If We Were a Movie, I’d Have a Pity Party

Six years ago when Hannah Montana was singing “If We Were a Movie,” I had no idea that God was sending me a direct message.  Rachel loves Hannah Montana. She has separated Miley Cyrus and Hannah Montana into two completely different individuals. Rachel has a very strong moral compass. In fact sometimes her strong sense of right and wrong creates challenges. There could be worse things like being boy crazy.

Rachel loved that song. When she met Joe Meares at the NDSC Conference, he sang it and danced with her.

ndsc joe & rachel

A lifelong friendship was formed, and she invited him to sing it with her at a Down Syndrome Affiliates in Action “AIA Idol” event.

aiarightguy

The two of them were quite the hit. The girl loves to dance and has a few people who love it like she does. She and Joe and “Lexi” had a tons of fun.

leslieracheldance aia

Silly me, I thought this was all about a song about movies, but I didn’t know then that Rachel sees life like a movie. Last summer, I heard Dr. Dennis McGuire say that is often true in individuals with Down syndrome. It has only been in the last week that I can see the “If We Were a Movie” moment was a predictor of the future.

Like many teen girls, Rachel is boy crazy. Rachel has always loved boys. When you ask her what her favorite part of Cinderella is, she responds when the Prince kisses Cinderella.  She has always been that way. When the other girls go “yuck,” she would say “How sweet.”  Someone told me the other day that she is a romanticist. It is unlikely that anyone would characterize me in this way. There is challenge number one.

Last week, she got her feelings hurt. She overheard a boy saying that she was not his friend and other not very nice things. Before you get all worked up, she had done something that caused this to happen. I’m not defending what the boy said. He was wrong, too but it was bound to happen. She fantasizes about being in love with these boys and then tells her “so-called” friends that she is dating the boy. You can imagine where it goes from there. So when I posed the stupidest question you can pose to any teenager “why?” – I did not, do not and will not get a fulfilling answer. She told me that she is a drama person. I figured that out without her telling me. Then she told me that it was hard for her, and I nipped that in the bud. I told her she wasn’t blaming this on Down syndrome. But truthfully, adding Down syndrome to the mix does make things even more convoluted. Finally, I got this answer, “It just popped into my head mommy.” Then is when I really felt I understood that Rachel does see her life as a movie. Where I can freeze and isolate the frames, she has one long and continuously running Disney movie, “Rachel in Love” or “Rachel’s Teen Beach Movie” or better yet, “Rachel Lives the High School Musical.” This was simply another scene. In the end that didn’t get me any better interrogation results but at least we had a conversation.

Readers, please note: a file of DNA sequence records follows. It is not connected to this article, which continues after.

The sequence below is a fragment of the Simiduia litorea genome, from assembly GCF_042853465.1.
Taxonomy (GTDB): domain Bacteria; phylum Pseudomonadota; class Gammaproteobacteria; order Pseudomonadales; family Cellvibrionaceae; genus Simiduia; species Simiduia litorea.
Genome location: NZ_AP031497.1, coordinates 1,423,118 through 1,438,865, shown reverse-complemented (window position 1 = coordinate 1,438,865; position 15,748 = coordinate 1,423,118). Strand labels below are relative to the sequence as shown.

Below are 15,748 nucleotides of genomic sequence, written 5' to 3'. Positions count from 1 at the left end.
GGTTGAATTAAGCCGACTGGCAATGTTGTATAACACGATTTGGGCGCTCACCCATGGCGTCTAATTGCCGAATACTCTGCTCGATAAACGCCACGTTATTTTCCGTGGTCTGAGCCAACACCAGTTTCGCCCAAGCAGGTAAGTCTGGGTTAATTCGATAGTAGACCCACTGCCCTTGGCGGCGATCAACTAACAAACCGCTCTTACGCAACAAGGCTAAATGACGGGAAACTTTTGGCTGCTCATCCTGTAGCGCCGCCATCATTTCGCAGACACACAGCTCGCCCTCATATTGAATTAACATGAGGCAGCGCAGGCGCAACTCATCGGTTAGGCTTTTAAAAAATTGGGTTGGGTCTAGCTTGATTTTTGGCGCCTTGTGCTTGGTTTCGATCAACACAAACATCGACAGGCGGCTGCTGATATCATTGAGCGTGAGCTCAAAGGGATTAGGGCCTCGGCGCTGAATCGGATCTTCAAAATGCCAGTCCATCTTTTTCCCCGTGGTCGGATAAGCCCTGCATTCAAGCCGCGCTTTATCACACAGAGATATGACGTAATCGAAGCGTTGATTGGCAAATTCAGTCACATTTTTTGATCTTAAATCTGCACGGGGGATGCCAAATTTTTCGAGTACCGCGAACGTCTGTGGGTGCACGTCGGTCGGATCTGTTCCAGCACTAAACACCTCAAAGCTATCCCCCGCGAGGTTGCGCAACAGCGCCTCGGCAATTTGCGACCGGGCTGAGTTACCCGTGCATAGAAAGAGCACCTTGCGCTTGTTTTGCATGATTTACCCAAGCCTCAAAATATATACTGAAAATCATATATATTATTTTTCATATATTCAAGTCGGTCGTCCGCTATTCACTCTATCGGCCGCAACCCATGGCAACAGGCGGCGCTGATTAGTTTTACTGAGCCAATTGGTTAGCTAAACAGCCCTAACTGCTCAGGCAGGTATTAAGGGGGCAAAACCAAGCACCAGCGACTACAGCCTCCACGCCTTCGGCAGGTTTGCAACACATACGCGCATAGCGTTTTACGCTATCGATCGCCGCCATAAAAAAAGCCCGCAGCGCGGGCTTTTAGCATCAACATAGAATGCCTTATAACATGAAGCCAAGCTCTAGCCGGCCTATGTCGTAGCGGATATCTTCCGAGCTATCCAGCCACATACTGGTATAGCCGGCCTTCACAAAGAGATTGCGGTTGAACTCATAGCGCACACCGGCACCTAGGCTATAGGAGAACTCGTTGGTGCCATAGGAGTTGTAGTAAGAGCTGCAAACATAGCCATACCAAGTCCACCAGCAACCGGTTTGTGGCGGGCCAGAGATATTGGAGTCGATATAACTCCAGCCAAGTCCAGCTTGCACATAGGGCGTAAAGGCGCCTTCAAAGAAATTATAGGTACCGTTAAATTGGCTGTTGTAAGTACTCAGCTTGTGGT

Even though she did bring some of this on herself, sometimes I would like to say to some of other players in her movie, “Really, she has Down syndrome.  What’s your excuse?” Of course they are mostly guilty of being middle school kids. Down syndrome or not, it is just a hard time. But some days, I do just want to have my own little movie called “Jawanda Has a Pity Party.”

 

 

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One comment

  1. Is no fun when our kids have issues, Downs Syndrome or not. Your heart just wants to heal it, but it is life and sometimes all you can do is hold your crying child. Been there still doing that.

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